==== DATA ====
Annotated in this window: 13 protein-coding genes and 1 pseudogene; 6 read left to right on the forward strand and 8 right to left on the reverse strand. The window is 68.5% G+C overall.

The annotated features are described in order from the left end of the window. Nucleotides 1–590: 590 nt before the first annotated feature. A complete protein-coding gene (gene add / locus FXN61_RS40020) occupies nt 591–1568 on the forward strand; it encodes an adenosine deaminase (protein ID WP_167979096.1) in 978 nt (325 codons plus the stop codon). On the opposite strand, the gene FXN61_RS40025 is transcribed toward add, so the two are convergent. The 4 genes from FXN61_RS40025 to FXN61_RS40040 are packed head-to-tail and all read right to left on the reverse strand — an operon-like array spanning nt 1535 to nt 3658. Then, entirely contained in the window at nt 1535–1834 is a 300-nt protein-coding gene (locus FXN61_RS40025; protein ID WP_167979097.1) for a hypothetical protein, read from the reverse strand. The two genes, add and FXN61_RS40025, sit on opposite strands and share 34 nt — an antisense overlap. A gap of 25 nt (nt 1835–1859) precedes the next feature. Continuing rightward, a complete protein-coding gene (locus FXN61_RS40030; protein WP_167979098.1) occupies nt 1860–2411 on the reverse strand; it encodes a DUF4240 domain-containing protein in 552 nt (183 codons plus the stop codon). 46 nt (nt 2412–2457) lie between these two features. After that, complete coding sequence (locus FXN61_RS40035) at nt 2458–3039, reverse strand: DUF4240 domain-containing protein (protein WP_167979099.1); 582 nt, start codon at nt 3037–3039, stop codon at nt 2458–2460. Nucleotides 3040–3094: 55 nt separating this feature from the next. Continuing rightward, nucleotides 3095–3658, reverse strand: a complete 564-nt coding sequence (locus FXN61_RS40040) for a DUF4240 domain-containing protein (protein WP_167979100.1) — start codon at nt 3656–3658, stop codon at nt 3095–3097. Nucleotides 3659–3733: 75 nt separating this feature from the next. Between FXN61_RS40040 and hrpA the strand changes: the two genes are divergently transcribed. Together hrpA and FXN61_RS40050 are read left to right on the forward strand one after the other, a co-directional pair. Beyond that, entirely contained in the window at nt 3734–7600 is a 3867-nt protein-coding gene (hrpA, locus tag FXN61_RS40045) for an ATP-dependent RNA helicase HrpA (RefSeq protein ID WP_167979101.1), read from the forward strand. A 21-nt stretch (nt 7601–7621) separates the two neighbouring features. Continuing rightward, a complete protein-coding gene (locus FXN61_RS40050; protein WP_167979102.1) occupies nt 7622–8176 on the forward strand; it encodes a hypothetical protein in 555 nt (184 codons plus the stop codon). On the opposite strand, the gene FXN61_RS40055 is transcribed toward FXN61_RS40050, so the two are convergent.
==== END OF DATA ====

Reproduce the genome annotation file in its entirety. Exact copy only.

Annotated in this window: 13 protein-coding genes and 1 pseudogene; 6 read left to right on the forward strand and 8 right to left on the reverse strand. The window is 68.5% G+C overall.

The annotated features are described in order from the left end of the window. Nucleotides 1–590: 590 nt before the first annotated feature. A complete protein-coding gene (gene add / locus FXN61_RS40020) occupies nt 591–1568 on the forward strand; it encodes an adenosine deaminase (protein ID WP_167979096.1) in 978 nt (325 codons plus the stop codon). On the opposite strand, the gene FXN61_RS40025 is transcribed toward add, so the two are convergent. The 4 genes from FXN61_RS40025 to FXN61_RS40040 are packed head-to-tail and all read right to left on the reverse strand — an operon-like array spanning nt 1535 to nt 3658. Then, entirely contained in the window at nt 1535–1834 is a 300-nt protein-coding gene (locus FXN61_RS40025; protein ID WP_167979097.1) for a hypothetical protein, read from the reverse strand. The two genes, add and FXN61_RS40025, sit on opposite strands and share 34 nt — an antisense overlap. A gap of 25 nt (nt 1835–1859) precedes the next feature. Continuing rightward, a complete protein-coding gene (locus FXN61_RS40030; protein WP_167979098.1) occupies nt 1860–2411 on the reverse strand; it encodes a DUF4240 domain-containing protein in 552 nt (183 codons plus the stop codon). 46 nt (nt 2412–2457) lie between these two features. After that, complete coding sequence (locus FXN61_RS40035) at nt 2458–3039, reverse strand: DUF4240 domain-containing protein (protein WP_167979099.1); 582 nt, start codon at nt 3037–3039, stop codon at nt 2458–2460. Nucleotides 3040–3094: 55 nt separating this feature from the next. Continuing rightward, nucleotides 3095–3658, reverse strand: a complete 564-nt coding sequence (locus FXN61_RS40040) for a DUF4240 domain-containing protein (protein WP_167979100.1) — start codon at nt 3656–3658, stop codon at nt 3095–3097. Nucleotides 3659–3733: 75 nt separating this feature from the next. Between FXN61_RS40040 and hrpA the strand changes: the two genes are divergently transcribed. Together hrpA and FXN61_RS40050 are read left to right on the forward strand one after the other, a co-directional pair. Beyond that, entirely contained in the window at nt 3734–7600 is a 3867-nt protein-coding gene (hrpA, locus tag FXN61_RS40045) for an ATP-dependent RNA helicase HrpA (RefSeq protein ID WP_167979101.1), read from the forward strand. A 21-nt stretch (nt 7601–7621) separates the two neighbouring features. Continuing rightward, a complete protein-coding gene (locus FXN61_RS40050; protein WP_167979102.1) occupies nt 7622–8176 on the forward strand; it encodes a hypothetical protein in 555 nt (184 codons plus the stop codon). On the opposite strand, the gene FXN61_RS40055 is transcribed toward FXN61_RS40050, so the two are convergent.